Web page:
State of Kentucky Found Guilty of Workplace Discrimination

Workplace discrimination based on sexual orientation is not covered under Title VII of the Civil Rights Act of 1964, which protects workers from discrimination based on other factors such as race, religion and gender. However, certain Kentucky employees may be protected from sexual orientation discrimination by local ordinances and an executive order.

A few Kentucky areas, including Louisville, Jefferson County, and Covington have passed local ordinances that prohibit anyone from being discriminated against because of their sexual orientation. These ordinances cover discrimination in the workplace as well as housing and public accommodations. The only statewide protection was tested and upheld recently in Louisville, Kentucky.

In 2008, the Governor of Kentucky, Steve Beshear, signed an executive order that prohibits all state agencies from discriminating against current or potential employees because of their sexual orientation. Without this order, Governor Beshear stated “a gay person could be fired simply for being gay. A person should be hired or dismissed on the basis of whether they can do the job. Experience, qualifications, talent and performance are what matter."

This executive order was put to the test when a Kentucky Cabinet for Health and Family Services employee claimed he was terminated in 2009 because he was gay. According to the lawsuit, numerous cabinet employees were abusing email and internet use, but this worker was singled out because of his sexual orientation. The worker’s lawyer showed that he had sent emails that included gay slang, which was the cause for his termination. A female co-worker, on the other hand, had sent emails that included photos of almost completely nude men to other people in the cabinet, but she kept her job.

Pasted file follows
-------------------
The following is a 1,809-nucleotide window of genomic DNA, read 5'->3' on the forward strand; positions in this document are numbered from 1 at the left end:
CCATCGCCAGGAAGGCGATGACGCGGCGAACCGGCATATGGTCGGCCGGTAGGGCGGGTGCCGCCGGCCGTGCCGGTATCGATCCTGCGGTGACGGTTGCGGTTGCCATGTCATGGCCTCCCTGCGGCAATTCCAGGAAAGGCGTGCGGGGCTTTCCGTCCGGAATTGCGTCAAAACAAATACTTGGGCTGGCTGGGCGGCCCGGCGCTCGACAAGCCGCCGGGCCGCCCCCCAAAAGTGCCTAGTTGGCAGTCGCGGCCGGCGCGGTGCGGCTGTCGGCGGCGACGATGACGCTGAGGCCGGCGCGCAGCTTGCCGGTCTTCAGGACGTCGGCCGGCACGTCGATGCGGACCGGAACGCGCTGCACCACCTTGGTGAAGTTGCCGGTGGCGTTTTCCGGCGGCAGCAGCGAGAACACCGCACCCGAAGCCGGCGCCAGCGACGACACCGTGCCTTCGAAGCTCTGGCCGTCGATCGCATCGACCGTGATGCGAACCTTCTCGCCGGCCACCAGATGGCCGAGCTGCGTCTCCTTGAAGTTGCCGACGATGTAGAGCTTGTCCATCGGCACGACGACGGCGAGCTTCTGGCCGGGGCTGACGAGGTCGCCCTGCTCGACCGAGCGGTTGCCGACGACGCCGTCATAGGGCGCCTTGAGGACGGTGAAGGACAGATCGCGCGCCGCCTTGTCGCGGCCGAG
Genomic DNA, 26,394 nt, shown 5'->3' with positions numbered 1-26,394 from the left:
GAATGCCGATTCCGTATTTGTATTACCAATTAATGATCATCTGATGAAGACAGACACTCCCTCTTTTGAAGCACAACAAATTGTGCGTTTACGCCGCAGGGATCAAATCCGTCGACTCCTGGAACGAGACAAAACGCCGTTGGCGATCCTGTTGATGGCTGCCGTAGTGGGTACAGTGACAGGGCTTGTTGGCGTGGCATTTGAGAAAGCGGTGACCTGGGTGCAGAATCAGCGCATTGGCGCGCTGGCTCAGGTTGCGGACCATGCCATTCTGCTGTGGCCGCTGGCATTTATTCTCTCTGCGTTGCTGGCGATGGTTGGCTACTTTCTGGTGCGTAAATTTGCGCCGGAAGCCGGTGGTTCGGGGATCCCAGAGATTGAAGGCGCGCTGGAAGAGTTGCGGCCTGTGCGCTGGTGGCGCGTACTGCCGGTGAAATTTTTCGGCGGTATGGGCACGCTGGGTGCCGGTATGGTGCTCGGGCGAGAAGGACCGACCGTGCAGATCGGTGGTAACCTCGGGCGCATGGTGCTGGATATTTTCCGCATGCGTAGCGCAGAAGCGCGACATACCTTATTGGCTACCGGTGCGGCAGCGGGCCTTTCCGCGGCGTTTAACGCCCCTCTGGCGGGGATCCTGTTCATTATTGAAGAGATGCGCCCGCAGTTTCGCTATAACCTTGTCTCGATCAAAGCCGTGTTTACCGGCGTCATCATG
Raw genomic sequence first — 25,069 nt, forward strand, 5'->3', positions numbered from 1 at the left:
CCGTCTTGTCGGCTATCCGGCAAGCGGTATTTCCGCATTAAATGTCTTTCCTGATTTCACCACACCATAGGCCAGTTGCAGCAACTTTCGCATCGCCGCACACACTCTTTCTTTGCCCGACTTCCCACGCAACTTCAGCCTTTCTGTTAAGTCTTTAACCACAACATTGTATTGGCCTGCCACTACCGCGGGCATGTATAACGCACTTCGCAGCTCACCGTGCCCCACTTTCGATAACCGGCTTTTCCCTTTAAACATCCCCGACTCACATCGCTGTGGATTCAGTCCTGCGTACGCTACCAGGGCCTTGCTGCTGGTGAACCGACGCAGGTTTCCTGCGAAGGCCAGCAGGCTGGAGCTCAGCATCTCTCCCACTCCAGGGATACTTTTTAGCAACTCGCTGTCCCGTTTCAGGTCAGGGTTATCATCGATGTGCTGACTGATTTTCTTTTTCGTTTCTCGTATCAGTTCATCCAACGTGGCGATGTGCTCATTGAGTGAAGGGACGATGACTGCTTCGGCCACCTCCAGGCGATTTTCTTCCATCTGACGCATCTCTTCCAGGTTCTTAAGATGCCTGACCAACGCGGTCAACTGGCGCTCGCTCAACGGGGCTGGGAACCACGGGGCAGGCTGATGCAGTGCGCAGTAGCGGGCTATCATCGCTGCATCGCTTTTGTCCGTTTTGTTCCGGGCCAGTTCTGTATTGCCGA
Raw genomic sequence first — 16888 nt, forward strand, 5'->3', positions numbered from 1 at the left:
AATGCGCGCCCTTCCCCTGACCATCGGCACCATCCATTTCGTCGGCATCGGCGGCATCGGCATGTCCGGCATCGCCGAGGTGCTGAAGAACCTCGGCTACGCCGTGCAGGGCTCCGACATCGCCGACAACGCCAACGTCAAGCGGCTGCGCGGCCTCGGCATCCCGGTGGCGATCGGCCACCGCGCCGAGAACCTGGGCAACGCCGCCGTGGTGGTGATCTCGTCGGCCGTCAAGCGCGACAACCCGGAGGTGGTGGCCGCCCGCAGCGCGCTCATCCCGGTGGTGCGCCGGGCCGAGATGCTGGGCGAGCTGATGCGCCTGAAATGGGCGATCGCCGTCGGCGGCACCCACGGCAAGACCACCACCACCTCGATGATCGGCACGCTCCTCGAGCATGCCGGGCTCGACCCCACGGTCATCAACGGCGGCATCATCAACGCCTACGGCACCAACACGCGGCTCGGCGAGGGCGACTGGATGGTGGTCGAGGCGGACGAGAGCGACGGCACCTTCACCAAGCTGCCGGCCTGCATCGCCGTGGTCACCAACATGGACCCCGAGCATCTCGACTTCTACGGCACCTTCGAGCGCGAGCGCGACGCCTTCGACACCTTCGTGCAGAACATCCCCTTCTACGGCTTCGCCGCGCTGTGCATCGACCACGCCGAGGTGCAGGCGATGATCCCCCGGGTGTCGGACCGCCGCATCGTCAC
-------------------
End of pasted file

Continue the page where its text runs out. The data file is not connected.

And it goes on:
The cabinet defended this action, saying the decision to fire the male worker was made while he was still in his probationary period, whereas the female worker’s case wasn’t finalized until after she had become a full-time employee. Because of this change in status, she was protected by additional rights given to permanent employees. The fired worker’s lawyer had evidence showing that his case had been purposely rushed through in order to get him fired before he became a permanent employee. This included an email marked “high importance” from his supervisor requesting information immediately “because the state would like to be able to terminate the employee while in his probation period.” This same action was not taken against the female employee who had sent the nude pictures.

The U.S. District Judge that heard the case agreed with the employee that he had been fired because of his sexual orientation. Unfortunately, because the State of Kentucky is protected from having to pay damages of any sort, the wrongfully terminated worker will not receive any financial compensation, but he can ask the judge to have him reinstated in his job at the cabinet. Because he was terminated in 2009, he has since found new employment and is unsure whether or not he will return. In the meantime, he is very satisfied with the verdict.

This case illustrates that employment law is complicated. Some laws cover all workers across the country; some cover those in a certain city or state; still others only cover government workers but not private workers, or vice versa. If you think you have been subjected to discrimination, a hostile work environment, or workplace discrimination, it is important to contact an experienced Kentucky employment law attorney like Steve Frederick to determine what action can be taken.


Judge: Firing by state was improper; The Courier-Journal; Andrew Wolfson; May 1, 2012